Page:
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Mathematical modelling of the community context of host-parasite interactions

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  • Full or part time
    Prof A Fenton
    Dr A Beckerman
  • Application Deadline
    No more applications being accepted
  • Competition Funded PhD Project (UK Students Only)
    Competition Funded PhD Project (UK Students Only)

Project Description

Parasites and their hosts are embedded in species-rich communities, and there is great interest in the structural and dynamical consequences of this community context. Recent observational studies have revealed intriguing but somewhat anecdotal evidence of large effects of parasitism on the structure and dynamics of natural ecological communities. Furthermore, as part of a recent NERC grant, we are manipulating wild multi-host-multi-parasite communities, treating host species with anti-parasite drugs, and assessing the consequences for parasite dynamics within alternative host species. However, key questions remain: How do alternative hosts affect parasite dynamics? Do parasites simply spread through communities or do they fundamentally change community structure, dynamics, and energy flow? To help address these questions we need a general theory of the community context of host-parasite interactions.

This studentship will develop such a theoretical framework. First, motivated by our on-going empirical work, the student will develop simple community sub-models to explore how differential host susceptibility and parasite transmission mode interact to shape multihost-parasite dynamics. Second, motivated by large-scale community-wide surveys, the student will use network theory to explore how parasites not just spread through, but also alter ecological communities. This general framework will greatly aid data interpretation, and provide insight into the potential impact of parasites on ecological communities.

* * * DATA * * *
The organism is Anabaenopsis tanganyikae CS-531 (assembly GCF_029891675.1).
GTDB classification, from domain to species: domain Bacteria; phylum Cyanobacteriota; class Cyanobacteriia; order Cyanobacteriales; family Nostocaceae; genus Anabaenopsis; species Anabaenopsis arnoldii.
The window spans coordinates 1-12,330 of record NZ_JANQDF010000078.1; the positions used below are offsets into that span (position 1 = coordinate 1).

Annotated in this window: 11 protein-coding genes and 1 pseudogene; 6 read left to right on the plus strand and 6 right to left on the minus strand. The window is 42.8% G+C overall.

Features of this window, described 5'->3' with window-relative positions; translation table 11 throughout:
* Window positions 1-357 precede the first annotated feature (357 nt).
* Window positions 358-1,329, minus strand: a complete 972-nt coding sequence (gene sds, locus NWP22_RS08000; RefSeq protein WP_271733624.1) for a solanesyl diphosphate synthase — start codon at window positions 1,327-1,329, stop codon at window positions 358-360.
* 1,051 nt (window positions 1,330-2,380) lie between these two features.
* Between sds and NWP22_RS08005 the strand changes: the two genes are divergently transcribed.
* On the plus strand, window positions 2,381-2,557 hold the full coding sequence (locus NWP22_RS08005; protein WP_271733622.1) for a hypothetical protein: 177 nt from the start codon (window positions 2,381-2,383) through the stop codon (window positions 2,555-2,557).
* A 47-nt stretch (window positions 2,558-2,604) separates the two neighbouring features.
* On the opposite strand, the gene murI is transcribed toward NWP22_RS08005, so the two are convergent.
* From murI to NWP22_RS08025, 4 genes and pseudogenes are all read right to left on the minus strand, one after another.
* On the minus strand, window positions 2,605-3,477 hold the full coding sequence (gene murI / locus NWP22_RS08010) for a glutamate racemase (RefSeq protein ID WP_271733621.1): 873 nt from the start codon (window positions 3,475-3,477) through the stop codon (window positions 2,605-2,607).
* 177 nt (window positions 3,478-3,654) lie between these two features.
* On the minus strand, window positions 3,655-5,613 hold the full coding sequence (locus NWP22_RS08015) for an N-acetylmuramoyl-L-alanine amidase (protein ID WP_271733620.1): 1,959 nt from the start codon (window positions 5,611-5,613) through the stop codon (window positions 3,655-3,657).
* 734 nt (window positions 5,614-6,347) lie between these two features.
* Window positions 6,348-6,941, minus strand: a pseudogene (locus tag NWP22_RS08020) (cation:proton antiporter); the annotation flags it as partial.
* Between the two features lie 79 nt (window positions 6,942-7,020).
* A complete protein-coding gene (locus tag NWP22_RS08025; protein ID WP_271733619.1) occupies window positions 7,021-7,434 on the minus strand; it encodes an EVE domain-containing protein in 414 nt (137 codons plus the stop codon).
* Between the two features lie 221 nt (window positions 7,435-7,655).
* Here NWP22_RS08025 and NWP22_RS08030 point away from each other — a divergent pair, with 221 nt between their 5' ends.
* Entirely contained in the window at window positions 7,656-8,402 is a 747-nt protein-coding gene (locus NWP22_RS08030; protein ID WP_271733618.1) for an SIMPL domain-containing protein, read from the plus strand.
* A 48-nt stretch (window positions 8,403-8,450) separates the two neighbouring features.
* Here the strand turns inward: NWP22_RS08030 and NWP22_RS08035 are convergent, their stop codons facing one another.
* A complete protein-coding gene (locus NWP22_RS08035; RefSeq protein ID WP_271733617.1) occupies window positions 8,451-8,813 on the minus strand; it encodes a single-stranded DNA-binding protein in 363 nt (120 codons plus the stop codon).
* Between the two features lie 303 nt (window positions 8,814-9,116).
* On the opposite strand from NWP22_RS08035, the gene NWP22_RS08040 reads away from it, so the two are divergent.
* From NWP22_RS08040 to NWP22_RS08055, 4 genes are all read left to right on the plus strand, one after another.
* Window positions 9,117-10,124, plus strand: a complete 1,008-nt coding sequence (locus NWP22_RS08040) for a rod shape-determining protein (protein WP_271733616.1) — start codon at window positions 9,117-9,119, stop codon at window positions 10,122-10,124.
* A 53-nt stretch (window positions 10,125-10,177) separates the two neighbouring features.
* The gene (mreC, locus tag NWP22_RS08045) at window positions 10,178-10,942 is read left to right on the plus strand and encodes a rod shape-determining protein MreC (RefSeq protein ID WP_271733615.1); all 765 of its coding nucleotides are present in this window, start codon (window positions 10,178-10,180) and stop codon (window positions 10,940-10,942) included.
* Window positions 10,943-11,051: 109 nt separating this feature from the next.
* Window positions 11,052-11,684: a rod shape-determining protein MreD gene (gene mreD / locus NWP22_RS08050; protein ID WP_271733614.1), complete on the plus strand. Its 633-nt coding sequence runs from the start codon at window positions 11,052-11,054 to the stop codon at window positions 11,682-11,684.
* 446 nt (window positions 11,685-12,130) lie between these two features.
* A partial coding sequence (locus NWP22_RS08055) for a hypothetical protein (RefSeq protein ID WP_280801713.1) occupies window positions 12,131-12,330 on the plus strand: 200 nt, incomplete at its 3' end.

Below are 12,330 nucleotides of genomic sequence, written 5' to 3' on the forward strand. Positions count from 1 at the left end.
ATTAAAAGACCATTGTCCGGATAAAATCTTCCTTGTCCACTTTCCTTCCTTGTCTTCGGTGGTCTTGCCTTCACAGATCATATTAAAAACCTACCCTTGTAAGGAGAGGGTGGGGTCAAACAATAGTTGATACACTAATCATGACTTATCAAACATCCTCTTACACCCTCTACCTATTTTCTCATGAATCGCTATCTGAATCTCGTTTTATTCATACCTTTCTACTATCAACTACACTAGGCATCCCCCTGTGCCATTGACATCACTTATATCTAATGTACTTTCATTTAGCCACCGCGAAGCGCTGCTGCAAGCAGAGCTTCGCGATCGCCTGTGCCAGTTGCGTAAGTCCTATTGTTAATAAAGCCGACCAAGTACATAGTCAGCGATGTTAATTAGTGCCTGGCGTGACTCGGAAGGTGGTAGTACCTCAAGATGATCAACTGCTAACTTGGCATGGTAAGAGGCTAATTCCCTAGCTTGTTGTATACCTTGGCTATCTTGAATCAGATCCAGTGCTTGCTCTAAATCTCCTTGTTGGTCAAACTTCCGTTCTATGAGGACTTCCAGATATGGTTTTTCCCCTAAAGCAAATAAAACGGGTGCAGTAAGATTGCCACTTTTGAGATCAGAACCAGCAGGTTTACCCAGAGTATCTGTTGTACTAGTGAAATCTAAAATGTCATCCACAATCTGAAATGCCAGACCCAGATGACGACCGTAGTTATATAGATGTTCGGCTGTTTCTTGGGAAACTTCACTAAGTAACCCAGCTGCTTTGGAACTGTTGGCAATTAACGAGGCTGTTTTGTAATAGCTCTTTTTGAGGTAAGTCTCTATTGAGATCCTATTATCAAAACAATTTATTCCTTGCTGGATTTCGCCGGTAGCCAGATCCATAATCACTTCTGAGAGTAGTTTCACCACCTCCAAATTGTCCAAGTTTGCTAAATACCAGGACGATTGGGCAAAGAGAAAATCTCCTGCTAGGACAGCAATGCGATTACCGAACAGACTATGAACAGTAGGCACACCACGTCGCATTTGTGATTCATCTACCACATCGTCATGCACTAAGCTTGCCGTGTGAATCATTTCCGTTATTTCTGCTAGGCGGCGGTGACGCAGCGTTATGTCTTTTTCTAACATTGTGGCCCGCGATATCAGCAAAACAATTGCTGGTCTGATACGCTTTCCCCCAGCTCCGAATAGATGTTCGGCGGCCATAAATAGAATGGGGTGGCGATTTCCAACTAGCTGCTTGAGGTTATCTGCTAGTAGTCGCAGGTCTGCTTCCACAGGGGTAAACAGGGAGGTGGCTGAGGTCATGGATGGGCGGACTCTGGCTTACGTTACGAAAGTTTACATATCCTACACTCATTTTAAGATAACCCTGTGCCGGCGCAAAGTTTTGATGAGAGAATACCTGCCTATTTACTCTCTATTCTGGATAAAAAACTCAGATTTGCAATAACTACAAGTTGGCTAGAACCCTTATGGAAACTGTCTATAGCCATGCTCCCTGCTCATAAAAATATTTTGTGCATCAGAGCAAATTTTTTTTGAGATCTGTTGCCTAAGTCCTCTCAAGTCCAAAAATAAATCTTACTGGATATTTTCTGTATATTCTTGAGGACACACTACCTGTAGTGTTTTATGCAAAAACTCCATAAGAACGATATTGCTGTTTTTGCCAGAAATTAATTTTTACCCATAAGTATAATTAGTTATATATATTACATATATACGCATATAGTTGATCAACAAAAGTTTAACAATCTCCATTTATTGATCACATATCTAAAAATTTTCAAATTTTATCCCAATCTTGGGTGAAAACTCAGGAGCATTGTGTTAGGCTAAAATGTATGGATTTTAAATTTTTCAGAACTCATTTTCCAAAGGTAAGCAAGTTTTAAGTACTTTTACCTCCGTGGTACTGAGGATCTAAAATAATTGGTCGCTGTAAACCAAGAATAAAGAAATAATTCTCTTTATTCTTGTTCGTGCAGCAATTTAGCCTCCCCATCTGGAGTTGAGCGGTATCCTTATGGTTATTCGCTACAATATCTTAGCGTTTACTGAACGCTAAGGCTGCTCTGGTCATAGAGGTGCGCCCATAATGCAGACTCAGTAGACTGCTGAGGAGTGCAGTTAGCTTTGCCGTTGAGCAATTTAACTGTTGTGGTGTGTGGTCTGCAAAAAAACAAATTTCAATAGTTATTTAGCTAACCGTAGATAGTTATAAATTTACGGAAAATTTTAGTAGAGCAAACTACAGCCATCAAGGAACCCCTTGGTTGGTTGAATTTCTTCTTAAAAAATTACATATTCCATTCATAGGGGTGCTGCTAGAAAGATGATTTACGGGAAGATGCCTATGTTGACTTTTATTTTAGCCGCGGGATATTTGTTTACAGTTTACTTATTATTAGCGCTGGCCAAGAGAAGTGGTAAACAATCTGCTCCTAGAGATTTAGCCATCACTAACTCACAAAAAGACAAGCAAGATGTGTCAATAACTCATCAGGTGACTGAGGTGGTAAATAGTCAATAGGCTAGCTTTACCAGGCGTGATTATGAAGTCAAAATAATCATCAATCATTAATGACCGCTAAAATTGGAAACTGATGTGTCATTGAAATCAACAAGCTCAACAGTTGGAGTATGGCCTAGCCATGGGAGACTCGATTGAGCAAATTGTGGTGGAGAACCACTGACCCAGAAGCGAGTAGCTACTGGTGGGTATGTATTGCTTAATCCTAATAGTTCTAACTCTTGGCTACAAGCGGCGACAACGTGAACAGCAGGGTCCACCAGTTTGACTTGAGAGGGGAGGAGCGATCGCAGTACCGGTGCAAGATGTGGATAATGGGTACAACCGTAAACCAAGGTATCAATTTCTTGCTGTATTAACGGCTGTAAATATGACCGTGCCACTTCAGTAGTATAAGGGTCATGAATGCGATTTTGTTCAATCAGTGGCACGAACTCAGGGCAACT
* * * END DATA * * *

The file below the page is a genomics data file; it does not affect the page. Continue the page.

The project will primarily be supervised by a disease ecologist (Dr Fenton) a mathematician (Dr Sharkey) and a community ecologist (Dr Beckerman), and would particularly suit a student with strengths in mathematical or computational biology, and network and/or ecological theory. The student will work closely with ecologists working on natural ecological communities, and mathematicians with expertise in network theory, and so will receive training in both theoretical and empirical host-parasite ecology. Furthermore, they will be part of a diverse and active research environment, both within Liverpool and Sheffield Universities and collaborating institutions (Universities of Edinburgh and Zurich).

Interviews will commence week beginning 10 February 2014

Funding Notes

This PhD is part of the NERC funded Doctoral Training Partnership “ACCE” (Adapting to the Challenges of a Changing Environment). This is a partnership between the Universities of Liverpool, Sheffield and York and the Centre for Ecology and Hydrology.

References

Knowles, S. C. L., Fenton, A., Petchey, O. L., Jones, T. R., Barber, R. & Pedersen, A. B. 2013. Stability of within-host parasite communities in a wild mammal system. Proceedings of the Royal Society, B 280.

Streicker, D., Fenton, A. & Pedersen, A. B. 2013. Differential sources of host species heterogeneity influence the transmission and control of multi-host parasites. Ecology Letters 16, 975-984.

Beckerman, A.P., Petchey, O.L. & Warren, P.H. 2006. Foraging biology predicts food web complexity. Proceedings of the National Academy of Sciences 103, 13745-13749

Petchey, O.L., A.P. Beckerman, Reide, J.O., P.H. Warren 2008. Size, foraging and food web structure. Proceedings of the National Academy of Sciences 105, 4191– 4196 doI 10.1073 pnas.0710672105.


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